This year, the Temple Institute has produced pure olive oil fit for use in the Menorah of the Temple for what it says is the first time in two thousand years.
The holiday of Hanukka is known as the festival of lights, but in many respects it is also the festival of oil, specifically the olive oil used in Temple times to light the Temple menorah, which we commemorate by lighting hanukkiot, as well as feasting on festive treats such as doughnuts and latkes.
This year, the Temple Institute, an educational and activist group dedicated to preparing the vessels for a third Temple, has produced pure olive oil fit for use in the menorah of the Temple for what it says is the first time in 2,000 years.
The production of four and a half liters of the precious olive oil this year was an extremely complex process due to the necessity of keeping it pure according to Jewish law. In addition, the ceramic flasks also had to made to conform to the standards of religious purity required for use in the Temple.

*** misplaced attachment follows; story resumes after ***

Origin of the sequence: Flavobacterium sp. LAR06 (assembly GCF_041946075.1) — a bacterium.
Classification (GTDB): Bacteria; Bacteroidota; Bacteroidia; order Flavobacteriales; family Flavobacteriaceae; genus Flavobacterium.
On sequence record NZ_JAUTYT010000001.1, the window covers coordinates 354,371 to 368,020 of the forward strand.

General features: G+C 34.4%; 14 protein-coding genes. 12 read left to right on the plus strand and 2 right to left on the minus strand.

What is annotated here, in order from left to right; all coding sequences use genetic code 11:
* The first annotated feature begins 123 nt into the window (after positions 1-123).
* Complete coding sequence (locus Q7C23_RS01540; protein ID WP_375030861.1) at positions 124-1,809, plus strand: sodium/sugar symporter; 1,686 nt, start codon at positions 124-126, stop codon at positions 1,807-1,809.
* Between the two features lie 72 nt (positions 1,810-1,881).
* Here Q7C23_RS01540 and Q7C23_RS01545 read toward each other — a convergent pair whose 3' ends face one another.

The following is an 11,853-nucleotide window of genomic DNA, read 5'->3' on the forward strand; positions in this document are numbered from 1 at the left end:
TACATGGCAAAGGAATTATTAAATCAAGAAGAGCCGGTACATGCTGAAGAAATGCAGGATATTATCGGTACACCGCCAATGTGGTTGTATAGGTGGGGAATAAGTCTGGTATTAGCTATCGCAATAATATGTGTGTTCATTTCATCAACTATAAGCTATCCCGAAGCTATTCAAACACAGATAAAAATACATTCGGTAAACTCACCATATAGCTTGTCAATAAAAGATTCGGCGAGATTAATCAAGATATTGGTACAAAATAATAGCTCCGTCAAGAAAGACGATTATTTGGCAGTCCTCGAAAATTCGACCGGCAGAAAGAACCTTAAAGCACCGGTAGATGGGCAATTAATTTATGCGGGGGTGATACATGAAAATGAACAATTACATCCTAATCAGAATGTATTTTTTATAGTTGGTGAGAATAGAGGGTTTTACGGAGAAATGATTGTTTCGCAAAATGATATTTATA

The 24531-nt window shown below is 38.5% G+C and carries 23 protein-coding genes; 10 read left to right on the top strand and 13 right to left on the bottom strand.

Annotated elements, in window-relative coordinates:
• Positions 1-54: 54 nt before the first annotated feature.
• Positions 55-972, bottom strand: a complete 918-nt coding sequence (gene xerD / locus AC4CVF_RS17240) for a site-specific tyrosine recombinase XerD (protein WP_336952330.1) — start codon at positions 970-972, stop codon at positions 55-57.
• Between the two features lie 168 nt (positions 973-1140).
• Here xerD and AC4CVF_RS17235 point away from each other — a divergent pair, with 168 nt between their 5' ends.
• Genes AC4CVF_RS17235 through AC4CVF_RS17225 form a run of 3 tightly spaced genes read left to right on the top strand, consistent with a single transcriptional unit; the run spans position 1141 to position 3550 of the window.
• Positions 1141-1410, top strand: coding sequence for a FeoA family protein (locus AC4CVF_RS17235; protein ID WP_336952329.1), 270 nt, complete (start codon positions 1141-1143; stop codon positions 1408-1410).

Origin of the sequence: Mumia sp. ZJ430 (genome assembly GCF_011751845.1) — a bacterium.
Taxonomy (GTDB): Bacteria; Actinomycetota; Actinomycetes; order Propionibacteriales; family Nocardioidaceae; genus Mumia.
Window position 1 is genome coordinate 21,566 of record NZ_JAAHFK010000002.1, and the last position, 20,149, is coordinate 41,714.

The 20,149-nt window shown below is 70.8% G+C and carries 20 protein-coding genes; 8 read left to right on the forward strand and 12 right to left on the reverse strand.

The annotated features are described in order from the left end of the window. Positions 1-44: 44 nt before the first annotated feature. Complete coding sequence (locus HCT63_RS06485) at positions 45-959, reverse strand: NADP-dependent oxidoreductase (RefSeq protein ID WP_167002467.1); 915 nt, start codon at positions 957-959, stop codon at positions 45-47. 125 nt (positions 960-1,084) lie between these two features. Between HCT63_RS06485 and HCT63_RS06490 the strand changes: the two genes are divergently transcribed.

The newly pressed olive oil will feature in a festive procession through the Old City of Jerusalem on the seventh night of Hanukka on Monday from the Zion Gate to the Temple Institute’s visitors center.
According to Rabbi Haim Richman, director of the institute’s international department, the production of the olive oil required precise knowledge of an extremely specialized and complex area of Jewish law.
Due to the exacting requirements of Jewish law for producing this pure oil, the research undertaken into these precise requirements was extensive and exhaustive, said the rabbi.
One requirement for the production process was that no fertilizer be used in the growing of the olives themselves, so the institute needed to find olives grown organically. One such organic olive grove was found in the town of Ramot in the Golan Heights.
There, earlier this month, Richman and others from the Institute harvested around 150kg of olives and pressed them under strict supervision and stringent conditions, such as the requirement that no metal come into contact with the olives, into four and a half liters of olive oil.
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